Capital Gains Tax – Changes to the Annual Exemption
What is Capital Gains Tax?
Capital Gains Tax (CGT) is payable on the disposal or sale of certain assets, this includes second homes, investment properties, art, antiques or shareholdings (held outside of an ISA or PEP).
In summary, CGT is calculated on the difference between the acquisition value of an asset and its sale or disposal value. This can also include gifted assets. The rates of Capital Gains Tax are either 18% or 28% on disposals of residential property and 10% or 20% on the disposal of other assets. Principal Private Residence Relief is available on the disposal of your main residence, making these disposals exempt from CGT. Entrepreneurs Relief is also potentially available on gains made on the sale of businesses charged to CGT.
Allowable expenses can also be deducted when calculating the tax due. One such allowance is the Annual Exemption Allowance (AEA). In April 2023 the AEA was reduced from £12,300 to £6,000 for individuals and personal representatives. The next tax year (2024/2025) will see a further reduction of the AEA from £6,000 to £3,000.
The Government had estimated that in this tax year (2023/2024) with the first reduction, circa 500,000 individuals and trusts could be affected by these changes to the AEA. By the 2024/25 tax year, the Government estimates that an additional 260,000 individuals and Trusts may be liable for CGT.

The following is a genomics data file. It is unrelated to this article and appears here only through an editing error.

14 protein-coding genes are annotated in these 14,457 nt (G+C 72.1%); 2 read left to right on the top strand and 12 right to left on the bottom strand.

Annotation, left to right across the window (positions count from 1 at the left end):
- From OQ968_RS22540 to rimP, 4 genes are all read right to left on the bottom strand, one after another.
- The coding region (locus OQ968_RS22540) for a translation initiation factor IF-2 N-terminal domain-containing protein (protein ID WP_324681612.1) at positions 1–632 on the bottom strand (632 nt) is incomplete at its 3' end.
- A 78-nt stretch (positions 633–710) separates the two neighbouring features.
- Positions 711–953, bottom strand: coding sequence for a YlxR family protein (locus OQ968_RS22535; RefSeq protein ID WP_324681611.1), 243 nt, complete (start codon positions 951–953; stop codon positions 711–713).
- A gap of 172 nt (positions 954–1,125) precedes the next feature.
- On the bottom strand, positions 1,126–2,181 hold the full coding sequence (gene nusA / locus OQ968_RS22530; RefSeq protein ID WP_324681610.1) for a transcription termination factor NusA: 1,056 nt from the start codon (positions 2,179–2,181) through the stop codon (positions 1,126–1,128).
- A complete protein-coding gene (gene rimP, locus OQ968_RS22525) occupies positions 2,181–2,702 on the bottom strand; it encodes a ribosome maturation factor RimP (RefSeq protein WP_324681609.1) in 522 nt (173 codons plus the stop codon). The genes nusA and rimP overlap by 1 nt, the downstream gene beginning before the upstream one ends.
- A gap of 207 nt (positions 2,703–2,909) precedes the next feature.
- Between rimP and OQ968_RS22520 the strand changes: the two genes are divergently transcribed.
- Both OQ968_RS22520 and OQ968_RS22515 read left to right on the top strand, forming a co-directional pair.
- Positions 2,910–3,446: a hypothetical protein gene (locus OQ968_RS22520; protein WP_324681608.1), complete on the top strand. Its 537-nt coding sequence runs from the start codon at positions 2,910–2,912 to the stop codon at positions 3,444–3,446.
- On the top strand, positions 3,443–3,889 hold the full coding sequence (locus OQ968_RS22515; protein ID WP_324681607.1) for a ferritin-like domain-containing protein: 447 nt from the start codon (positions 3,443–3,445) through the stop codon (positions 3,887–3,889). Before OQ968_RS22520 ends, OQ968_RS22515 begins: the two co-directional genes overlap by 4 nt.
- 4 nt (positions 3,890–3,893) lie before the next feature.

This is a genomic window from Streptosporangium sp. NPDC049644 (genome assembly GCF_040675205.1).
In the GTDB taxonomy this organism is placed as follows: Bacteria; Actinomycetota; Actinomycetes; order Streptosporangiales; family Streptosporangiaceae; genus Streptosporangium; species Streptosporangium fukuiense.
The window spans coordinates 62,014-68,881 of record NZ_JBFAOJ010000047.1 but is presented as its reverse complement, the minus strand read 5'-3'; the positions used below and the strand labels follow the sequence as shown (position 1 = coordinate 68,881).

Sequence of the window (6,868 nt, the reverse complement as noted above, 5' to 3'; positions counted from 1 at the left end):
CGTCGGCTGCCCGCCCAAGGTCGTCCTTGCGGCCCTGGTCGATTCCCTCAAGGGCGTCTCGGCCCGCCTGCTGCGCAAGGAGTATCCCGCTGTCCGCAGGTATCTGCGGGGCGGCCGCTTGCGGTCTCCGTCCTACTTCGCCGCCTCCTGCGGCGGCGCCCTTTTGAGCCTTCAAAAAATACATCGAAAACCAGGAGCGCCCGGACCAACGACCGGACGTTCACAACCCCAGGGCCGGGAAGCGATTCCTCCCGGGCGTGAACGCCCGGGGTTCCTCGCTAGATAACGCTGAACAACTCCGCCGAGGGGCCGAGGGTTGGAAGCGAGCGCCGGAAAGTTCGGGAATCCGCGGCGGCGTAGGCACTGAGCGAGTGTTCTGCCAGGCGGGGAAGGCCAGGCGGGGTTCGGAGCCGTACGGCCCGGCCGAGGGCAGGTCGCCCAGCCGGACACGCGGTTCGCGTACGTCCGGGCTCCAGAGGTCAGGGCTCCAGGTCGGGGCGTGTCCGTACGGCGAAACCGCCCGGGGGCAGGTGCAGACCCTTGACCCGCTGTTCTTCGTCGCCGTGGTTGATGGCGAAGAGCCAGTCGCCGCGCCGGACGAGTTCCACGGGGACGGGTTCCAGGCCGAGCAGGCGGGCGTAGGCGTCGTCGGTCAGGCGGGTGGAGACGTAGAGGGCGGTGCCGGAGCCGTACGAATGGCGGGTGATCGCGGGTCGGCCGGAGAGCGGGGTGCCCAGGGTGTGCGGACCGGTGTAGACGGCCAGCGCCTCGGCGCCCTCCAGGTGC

These changes have already had a significant impact on the administration of estates. The sale of houses, investments, shareholdings and other assets have all been affected. With further changes coming into place in the next tax year, estates where assets are sold at a higher value than the ‘date of death’ value and therefore subject to a CGT charge will be affected to an even greater extent.
Where CGT is not payable, where there is a gain of at least £50,000 there is still a requirement to report this to HMRC.
The reduction in the AEA together with the Government’s plan to halve the dividend allowance is expected to raise over £1.2 billion a year from April 2025. With the limit for Entrepreneurs Relief being reduced from £10 million to £1 million in 2022, CGT is set to be a big earner for the Government, widening the net of individuals, trustees, personal representatives and business owners who will need to consider its implications. Those who will now be subject to CGT need to be aware of how it may affect them and take appropriate advice.
For enquiries relating to Capital Gains Tax Changes, please contact Aarti Gangaramani.
By email: firstname.lastname@example.org
By phone: +44 (0) 20 7481 6386